During the Turkish occupation, there was a massacre of the islanders after a rebellion in 1822, depicted by Eugène Delacroix in his famous artwork at The Louvre. Chios rejoined the rest of independent Greece after the First Balkan War (1912).
"The massacre has no parallel in history since the storming of Syracuse or the sack of Bagdad, Not only were the inhabitants swept away, but the churches, the fine villas, the scattered houses, and the villages were burned to the ground. When the slaughter ceased, it was found that twenty-five thousand men had been slain, and forty-five thousand women and children had become slaves to glut the markets of Constantinople and Egypt, while fifteen thousand had fled to the mainland." The Greek Revolution, John Lord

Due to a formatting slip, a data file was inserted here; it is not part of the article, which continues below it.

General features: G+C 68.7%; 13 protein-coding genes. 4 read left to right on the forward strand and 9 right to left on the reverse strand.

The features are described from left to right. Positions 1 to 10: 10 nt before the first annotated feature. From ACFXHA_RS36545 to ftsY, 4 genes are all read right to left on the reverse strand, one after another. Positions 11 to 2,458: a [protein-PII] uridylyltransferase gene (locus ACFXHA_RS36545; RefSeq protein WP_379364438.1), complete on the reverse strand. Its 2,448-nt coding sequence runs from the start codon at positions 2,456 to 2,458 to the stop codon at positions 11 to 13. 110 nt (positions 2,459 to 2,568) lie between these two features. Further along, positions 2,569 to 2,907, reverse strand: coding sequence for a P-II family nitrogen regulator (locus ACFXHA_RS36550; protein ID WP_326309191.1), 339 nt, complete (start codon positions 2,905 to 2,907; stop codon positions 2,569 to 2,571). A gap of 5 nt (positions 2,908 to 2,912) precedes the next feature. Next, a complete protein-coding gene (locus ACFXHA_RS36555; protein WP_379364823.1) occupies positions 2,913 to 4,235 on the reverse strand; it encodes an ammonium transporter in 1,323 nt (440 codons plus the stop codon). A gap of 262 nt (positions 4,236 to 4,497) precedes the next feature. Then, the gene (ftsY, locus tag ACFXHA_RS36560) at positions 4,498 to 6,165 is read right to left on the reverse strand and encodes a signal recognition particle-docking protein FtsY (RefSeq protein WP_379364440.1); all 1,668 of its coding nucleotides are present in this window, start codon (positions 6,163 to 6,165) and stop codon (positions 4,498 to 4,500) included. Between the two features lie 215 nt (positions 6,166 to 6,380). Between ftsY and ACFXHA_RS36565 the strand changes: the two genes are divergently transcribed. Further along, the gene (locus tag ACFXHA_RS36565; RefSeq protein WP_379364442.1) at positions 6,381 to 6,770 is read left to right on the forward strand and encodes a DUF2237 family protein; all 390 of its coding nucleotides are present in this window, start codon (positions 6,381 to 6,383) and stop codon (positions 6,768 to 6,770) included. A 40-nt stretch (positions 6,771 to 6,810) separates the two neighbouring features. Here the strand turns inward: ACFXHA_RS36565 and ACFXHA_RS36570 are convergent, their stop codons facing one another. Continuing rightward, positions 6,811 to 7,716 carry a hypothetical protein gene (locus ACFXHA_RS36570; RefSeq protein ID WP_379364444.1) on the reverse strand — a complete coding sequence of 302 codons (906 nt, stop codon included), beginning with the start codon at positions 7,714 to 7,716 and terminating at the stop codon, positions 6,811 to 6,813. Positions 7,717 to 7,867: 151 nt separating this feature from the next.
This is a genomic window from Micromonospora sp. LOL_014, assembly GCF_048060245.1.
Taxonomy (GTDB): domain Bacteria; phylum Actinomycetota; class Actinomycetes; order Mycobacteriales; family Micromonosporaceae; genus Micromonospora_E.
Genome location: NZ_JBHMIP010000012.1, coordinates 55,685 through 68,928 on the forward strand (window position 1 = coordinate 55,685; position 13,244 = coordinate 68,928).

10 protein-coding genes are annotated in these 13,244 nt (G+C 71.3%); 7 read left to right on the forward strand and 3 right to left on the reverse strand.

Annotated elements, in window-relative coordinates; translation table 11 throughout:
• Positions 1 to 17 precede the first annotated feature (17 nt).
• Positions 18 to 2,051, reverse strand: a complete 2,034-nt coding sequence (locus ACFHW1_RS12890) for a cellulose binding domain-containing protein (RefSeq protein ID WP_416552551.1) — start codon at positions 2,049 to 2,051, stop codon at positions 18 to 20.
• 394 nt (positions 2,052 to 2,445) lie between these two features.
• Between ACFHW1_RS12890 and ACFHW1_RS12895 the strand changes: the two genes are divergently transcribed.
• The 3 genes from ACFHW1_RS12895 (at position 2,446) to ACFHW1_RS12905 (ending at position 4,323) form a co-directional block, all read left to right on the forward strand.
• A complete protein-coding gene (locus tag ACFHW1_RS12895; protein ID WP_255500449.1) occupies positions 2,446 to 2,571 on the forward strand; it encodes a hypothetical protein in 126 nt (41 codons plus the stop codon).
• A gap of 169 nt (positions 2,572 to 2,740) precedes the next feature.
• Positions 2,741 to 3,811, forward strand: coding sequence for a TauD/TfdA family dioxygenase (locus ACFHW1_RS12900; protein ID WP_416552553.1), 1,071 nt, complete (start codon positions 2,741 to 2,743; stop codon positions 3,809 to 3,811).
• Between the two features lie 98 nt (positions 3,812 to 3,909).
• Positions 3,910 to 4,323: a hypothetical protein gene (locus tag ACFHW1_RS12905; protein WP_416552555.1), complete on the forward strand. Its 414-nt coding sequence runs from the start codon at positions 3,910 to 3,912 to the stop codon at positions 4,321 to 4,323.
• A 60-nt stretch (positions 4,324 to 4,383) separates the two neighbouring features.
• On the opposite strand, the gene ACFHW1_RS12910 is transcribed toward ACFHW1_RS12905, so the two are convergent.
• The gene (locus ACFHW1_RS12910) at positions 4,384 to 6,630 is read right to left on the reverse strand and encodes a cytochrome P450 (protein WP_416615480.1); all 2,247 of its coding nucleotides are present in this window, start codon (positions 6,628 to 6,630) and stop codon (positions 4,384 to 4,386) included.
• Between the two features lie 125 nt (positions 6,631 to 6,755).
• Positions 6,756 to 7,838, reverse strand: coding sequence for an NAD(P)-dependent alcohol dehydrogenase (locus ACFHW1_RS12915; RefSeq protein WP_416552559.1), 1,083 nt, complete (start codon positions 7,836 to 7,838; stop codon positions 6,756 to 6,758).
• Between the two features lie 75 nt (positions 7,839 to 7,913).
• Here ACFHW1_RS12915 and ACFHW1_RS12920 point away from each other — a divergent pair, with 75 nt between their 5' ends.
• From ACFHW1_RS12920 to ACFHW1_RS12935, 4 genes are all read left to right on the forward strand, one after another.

The Slaughter of Chios, Eugene Delacroix The Turkish massacre of 1822, which annihilated 5/6 of the 120,000 inhabitants of the island, decimated the Mastichohoria, the mastic growing villages in the south of the island. It triggered enormous public outrage in Western Europe, as can be seen in the art of Delacroix, in the writing of Lord Byron and Victor Hugo.